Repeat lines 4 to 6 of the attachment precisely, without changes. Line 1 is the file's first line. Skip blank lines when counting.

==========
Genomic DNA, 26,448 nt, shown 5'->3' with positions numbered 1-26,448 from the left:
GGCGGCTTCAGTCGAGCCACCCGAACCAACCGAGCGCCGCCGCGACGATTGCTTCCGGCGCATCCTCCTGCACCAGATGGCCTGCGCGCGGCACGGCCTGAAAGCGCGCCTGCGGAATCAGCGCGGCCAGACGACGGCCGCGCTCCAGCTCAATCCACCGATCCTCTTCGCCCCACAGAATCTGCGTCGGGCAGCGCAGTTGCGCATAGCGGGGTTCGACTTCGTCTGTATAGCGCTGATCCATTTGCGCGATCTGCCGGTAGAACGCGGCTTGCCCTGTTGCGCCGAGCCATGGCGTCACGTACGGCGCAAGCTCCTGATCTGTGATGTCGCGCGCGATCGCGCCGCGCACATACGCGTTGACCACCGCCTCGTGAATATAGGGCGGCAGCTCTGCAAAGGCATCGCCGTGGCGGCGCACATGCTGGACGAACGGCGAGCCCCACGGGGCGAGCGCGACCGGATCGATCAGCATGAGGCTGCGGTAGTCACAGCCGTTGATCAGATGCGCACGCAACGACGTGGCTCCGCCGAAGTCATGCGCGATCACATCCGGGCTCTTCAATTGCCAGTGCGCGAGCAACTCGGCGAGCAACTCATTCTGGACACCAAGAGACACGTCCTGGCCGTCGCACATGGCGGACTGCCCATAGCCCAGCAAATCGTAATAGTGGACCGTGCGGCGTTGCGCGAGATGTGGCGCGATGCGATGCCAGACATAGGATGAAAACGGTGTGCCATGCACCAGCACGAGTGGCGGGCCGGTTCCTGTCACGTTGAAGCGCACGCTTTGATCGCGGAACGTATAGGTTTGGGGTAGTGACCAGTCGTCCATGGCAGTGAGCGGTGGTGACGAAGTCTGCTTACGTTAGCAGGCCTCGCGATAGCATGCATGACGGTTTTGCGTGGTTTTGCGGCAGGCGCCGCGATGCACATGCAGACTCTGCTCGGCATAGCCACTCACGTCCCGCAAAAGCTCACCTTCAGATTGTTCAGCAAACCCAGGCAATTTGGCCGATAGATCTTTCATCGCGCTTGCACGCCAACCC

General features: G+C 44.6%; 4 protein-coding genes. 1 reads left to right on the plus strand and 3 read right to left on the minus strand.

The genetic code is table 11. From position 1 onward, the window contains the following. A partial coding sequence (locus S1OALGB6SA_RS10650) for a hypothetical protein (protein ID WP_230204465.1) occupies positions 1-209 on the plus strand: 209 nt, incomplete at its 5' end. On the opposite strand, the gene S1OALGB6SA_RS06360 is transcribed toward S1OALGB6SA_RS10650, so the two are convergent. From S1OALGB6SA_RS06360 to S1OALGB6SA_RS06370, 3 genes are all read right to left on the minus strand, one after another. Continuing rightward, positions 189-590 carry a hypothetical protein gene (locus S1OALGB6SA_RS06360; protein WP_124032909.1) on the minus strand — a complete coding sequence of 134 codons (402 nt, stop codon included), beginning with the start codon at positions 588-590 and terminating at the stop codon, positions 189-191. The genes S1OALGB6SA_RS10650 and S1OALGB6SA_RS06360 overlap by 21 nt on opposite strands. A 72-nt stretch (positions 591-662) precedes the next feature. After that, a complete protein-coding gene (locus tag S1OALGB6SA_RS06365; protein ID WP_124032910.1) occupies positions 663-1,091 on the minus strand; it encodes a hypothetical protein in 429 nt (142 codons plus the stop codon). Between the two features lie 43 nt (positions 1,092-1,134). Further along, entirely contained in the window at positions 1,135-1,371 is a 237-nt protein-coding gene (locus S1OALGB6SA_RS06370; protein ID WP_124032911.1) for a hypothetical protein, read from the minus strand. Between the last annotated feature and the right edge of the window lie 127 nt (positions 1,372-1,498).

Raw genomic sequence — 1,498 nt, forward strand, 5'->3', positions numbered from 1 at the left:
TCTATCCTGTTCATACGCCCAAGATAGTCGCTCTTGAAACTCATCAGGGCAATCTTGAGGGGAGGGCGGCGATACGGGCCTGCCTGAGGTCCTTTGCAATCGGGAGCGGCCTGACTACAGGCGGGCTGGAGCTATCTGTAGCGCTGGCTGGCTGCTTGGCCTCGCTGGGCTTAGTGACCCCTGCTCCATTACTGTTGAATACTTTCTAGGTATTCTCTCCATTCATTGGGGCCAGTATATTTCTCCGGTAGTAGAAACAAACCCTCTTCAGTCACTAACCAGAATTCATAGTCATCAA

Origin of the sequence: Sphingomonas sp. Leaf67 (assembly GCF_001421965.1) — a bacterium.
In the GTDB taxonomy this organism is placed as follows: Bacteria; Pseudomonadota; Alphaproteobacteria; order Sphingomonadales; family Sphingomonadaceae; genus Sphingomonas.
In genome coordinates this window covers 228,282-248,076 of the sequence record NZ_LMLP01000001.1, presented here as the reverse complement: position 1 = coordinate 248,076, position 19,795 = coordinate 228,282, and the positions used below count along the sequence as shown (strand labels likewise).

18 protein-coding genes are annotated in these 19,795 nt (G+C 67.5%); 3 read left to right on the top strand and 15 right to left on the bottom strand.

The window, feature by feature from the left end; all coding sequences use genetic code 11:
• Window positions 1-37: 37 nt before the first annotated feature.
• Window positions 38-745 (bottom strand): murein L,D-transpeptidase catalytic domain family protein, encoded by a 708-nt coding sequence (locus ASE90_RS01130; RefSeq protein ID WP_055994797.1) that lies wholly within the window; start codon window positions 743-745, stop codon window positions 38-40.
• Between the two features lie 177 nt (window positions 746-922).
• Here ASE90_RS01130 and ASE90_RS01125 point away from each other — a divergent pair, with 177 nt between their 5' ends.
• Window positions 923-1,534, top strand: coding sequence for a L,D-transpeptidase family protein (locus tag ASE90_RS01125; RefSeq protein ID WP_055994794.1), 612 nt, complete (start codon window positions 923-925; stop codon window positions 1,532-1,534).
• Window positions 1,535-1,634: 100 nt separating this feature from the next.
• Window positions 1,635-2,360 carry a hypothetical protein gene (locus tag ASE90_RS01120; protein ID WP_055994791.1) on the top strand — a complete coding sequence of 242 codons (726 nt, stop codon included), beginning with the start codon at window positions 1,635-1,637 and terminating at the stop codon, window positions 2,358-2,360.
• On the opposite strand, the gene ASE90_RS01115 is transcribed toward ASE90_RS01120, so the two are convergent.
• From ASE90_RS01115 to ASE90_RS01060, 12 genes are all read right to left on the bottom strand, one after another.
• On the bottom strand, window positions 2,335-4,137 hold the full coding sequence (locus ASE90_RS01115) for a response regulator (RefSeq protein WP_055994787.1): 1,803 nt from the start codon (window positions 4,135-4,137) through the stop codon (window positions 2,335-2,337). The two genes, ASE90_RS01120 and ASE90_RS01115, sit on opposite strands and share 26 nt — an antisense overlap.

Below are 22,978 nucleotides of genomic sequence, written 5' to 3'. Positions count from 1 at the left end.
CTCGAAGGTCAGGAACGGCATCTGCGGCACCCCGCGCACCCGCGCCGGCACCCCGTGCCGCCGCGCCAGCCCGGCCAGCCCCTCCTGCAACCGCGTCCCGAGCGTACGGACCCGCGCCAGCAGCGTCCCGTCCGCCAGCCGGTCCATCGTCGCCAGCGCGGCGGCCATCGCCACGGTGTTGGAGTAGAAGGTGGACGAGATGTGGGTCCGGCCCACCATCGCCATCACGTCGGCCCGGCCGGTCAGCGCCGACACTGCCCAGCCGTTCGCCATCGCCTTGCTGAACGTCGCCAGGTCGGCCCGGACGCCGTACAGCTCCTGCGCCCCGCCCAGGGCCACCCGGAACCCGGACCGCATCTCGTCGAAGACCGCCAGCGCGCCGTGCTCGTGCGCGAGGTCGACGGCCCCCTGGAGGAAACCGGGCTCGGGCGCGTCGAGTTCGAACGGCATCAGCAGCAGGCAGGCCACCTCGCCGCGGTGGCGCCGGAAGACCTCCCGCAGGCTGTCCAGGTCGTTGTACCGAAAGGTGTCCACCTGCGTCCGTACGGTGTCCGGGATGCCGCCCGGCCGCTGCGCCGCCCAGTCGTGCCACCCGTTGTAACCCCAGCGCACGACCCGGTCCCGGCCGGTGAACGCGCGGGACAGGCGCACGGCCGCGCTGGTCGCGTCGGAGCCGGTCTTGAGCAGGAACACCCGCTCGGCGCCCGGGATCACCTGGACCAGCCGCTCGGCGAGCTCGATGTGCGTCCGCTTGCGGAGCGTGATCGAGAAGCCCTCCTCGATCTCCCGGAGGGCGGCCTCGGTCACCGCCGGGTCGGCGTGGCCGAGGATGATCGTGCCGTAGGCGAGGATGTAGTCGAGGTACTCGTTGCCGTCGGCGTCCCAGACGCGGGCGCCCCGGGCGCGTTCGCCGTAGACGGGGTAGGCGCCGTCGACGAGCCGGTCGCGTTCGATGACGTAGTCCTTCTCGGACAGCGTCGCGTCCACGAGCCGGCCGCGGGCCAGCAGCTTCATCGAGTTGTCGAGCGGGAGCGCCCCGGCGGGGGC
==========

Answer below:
The genetic code is table 11. From position 1 onward, the window contains the following. A partial coding sequence (locus S1OALGB6SA_RS10650) for a hypothetical protein (protein ID WP_230204465.1) occupies positions 1-209 on the plus strand: 209 nt, incomplete at its 5' end. On the opposite strand, the gene S1OALGB6SA_RS06360 is transcribed toward S1OALGB6SA_RS10650, so the two are convergent. From S1OALGB6SA_RS06360 to S1OALGB6SA_RS06370, 3 genes are all read right to left on the minus strand, one after another. Continuing rightward, positions 189-590 carry a hypothetical protein gene (locus S1OALGB6SA_RS06360; protein WP_124032909.1) on the minus strand — a complete coding sequence of 134 codons (402 nt, stop codon included), beginning with the start codon at positions 588-590 and terminating at the stop codon, positions 189-191. The genes S1OALGB6SA_RS10650 and S1OALGB6SA_RS06360 overlap by 21 nt on opposite strands. A 72-nt stretch (positions 591-662) precedes the next feature. After that, a complete protein-coding gene (locus tag S1OALGB6SA_RS06365; protein ID WP_124032910.1) occupies positions 663-1,091 on the minus strand; it encodes a hypothetical protein in 429 nt (142 codons plus the stop codon). Between the two features lie 43 nt (positions 1,092-1,134). Further along, entirely contained in the window at positions 1,135-1,371 is a 237-nt protein-coding gene (locus S1OALGB6SA_RS06370; protein ID WP_124032911.1) for a hypothetical protein, read from the minus strand. Between the last annotated feature and the right edge of the window lie 127 nt (positions 1,372-1,498).

Raw genomic sequence — 1,498 nt, forward strand, 5'->3', positions numbered from 1 at the left:
TCTATCCTGTTCATACGCCCAAGATAGTCGCTCTTGAAACTCATCAGGGCAATCTTGAGGGGAGGGCGGCGATACGGGCCTGCCTGAGGTCCTTTGCAATCGGGAGCGGCCTGACTACAGGCGGGCTGGAGCTATCTGTAGCGCTGGCTGGCTGCTTGGCCTCGCTGGGCTTAGTGACCCCTGCTCCATTACTGTTGAATACTTTCTAGGTATTCTCTCCATTCATTGGGGCCAGTATATTTCTCCGGTAGTAGAAACAAACCCTCTTCAGTCACTAACCAGAATTCATAGTCATCAA